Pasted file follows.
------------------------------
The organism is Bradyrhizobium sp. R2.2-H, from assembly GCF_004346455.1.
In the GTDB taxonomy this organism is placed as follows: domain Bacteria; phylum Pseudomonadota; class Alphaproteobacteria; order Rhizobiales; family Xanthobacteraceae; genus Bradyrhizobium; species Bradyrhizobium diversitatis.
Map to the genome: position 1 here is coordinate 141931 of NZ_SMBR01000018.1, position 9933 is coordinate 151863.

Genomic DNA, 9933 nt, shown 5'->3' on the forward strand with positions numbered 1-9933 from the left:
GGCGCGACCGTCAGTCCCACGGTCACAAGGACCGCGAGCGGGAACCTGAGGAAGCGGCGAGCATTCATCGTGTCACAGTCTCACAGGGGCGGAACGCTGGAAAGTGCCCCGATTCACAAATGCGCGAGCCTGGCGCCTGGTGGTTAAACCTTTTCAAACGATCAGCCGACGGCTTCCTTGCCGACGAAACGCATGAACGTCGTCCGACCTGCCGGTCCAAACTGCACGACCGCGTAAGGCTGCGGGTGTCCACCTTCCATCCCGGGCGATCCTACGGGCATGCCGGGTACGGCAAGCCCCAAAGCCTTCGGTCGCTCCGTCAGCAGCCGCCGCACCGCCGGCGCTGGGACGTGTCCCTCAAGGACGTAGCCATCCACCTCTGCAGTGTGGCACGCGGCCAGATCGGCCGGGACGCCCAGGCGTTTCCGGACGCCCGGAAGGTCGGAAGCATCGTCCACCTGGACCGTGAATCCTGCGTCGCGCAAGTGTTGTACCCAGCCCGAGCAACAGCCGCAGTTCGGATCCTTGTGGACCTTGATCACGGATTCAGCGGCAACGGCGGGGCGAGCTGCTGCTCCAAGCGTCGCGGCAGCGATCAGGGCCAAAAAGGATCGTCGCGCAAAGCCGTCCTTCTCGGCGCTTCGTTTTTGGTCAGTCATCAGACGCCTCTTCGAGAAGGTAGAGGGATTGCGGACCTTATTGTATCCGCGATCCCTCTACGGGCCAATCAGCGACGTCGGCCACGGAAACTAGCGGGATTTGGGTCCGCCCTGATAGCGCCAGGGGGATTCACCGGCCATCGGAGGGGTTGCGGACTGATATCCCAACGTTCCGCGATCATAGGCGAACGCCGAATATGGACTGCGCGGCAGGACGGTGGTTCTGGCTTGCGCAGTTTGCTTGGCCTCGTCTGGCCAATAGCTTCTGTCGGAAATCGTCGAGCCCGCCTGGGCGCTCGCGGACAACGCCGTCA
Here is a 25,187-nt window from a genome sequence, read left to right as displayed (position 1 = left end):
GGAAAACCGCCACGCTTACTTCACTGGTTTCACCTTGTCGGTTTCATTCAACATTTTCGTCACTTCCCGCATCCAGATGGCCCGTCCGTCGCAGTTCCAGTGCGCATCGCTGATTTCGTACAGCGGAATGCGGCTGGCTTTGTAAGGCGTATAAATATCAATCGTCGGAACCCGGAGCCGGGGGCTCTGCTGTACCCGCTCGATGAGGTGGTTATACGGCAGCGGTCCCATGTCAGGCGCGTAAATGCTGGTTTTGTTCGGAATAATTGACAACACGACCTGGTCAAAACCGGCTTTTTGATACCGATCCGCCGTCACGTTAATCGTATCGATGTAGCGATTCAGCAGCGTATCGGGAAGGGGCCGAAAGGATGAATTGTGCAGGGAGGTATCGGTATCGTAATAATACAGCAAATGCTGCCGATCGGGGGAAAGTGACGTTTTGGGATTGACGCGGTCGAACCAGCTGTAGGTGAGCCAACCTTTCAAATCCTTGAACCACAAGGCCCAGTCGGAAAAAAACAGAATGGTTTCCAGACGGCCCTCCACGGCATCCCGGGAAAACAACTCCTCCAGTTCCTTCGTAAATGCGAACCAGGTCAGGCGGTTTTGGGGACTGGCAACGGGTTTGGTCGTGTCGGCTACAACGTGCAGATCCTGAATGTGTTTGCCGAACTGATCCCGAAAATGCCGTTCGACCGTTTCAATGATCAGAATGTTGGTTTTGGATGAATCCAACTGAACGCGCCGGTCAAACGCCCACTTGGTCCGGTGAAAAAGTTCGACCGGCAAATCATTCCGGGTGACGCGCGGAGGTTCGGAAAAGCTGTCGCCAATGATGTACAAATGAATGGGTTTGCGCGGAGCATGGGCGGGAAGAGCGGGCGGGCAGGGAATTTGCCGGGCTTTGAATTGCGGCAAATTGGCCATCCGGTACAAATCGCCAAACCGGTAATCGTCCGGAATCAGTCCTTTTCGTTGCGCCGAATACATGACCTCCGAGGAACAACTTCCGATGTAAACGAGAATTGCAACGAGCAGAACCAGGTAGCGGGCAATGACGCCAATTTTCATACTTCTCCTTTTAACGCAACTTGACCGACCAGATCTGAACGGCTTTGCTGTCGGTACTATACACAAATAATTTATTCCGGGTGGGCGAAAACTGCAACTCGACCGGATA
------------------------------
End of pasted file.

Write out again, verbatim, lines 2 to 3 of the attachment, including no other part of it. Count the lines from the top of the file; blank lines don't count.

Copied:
In the GTDB taxonomy this organism is placed as follows: domain Bacteria; phylum Pseudomonadota; class Alphaproteobacteria; order Rhizobiales; family Xanthobacteraceae; genus Bradyrhizobium; species Bradyrhizobium diversitatis.
Map to the genome: position 1 here is coordinate 141931 of NZ_SMBR01000018.1, position 9933 is coordinate 151863.